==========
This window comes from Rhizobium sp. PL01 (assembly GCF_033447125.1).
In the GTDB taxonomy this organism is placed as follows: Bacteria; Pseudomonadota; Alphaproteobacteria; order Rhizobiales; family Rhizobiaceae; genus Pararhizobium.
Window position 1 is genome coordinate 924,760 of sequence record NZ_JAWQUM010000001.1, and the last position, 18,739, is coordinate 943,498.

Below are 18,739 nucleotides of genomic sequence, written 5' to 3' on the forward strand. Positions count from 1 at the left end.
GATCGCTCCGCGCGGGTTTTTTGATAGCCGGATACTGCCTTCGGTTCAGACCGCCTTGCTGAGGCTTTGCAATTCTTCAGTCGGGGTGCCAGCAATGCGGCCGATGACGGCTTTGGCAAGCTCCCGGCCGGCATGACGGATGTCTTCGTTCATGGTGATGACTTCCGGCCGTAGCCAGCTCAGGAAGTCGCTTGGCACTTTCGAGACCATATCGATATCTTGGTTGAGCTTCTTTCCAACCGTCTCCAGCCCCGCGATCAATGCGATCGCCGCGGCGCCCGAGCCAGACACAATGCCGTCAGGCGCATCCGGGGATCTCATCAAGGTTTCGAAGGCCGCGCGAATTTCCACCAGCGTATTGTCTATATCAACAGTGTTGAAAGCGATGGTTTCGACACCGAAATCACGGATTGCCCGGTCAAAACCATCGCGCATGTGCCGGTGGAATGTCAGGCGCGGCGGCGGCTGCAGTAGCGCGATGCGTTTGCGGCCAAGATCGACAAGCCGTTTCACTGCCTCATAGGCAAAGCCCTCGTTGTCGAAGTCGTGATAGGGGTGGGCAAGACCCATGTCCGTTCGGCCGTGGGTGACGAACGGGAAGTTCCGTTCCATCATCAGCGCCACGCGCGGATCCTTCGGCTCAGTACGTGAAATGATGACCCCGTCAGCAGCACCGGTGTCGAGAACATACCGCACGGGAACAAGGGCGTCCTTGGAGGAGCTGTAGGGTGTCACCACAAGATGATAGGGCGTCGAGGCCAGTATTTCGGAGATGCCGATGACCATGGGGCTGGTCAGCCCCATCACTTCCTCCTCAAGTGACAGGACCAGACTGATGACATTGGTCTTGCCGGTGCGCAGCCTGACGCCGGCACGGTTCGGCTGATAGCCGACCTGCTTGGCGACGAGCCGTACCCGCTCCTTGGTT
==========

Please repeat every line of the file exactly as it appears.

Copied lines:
This window comes from Rhizobium sp. PL01 (assembly GCF_033447125.1).
In the GTDB taxonomy this organism is placed as follows: Bacteria; Pseudomonadota; Alphaproteobacteria; order Rhizobiales; family Rhizobiaceae; genus Pararhizobium.
Window position 1 is genome coordinate 924,760 of sequence record NZ_JAWQUM010000001.1, and the last position, 18,739, is coordinate 943,498.

Below are 18,739 nucleotides of genomic sequence, written 5' to 3' on the forward strand. Positions count from 1 at the left end.
GATCGCTCCGCGCGGGTTTTTTGATAGCCGGATACTGCCTTCGGTTCAGACCGCCTTGCTGAGGCTTTGCAATTCTTCAGTCGGGGTGCCAGCAATGCGGCCGATGACGGCTTTGGCAAGCTCCCGGCCGGCATGACGGATGTCTTCGTTCATGGTGATGACTTCCGGCCGTAGCCAGCTCAGGAAGTCGCTTGGCACTTTCGAGACCATATCGATATCTTGGTTGAGCTTCTTTCCAACCGTCTCCAGCCCCGCGATCAATGCGATCGCCGCGGCGCCCGAGCCAGACACAATGCCGTCAGGCGCATCCGGGGATCTCATCAAGGTTTCGAAGGCCGCGCGAATTTCCACCAGCGTATTGTCTATATCAACAGTGTTGAAAGCGATGGTTTCGACACCGAAATCACGGATTGCCCGGTCAAAACCATCGCGCATGTGCCGGTGGAATGTCAGGCGCGGCGGCGGCTGCAGTAGCGCGATGCGTTTGCGGCCAAGATCGACAAGCCGTTTCACTGCCTCATAGGCAAAGCCCTCGTTGTCGAAGTCGTGATAGGGGTGGGCAAGACCCATGTCCGTTCGGCCGTGGGTGACGAACGGGAAGTTCCGTTCCATCATCAGCGCCACGCGCGGATCCTTCGGCTCAGTACGTGAAATGATGACCCCGTCAGCAGCACCGGTGTCGAGAACATACCGCACGGGAACAAGGGCGTCCTTGGAGGAGCTGTAGGGTGTCACCACAAGATGATAGGGCGTCGAGGCCAGTATTTCGGAGATGCCGATGACCATGGGGCTGGTCAGCCCCATCACTTCCTCCTCAAGTGACAGGACCAGACTGATGACATTGGTCTTGCCGGTGCGCAGCCTGACGCCGGCACGGTTCGGCTGATAGCCGACCTGCTTGGCGACGAGCCGTACCCGCTCCTTGGTT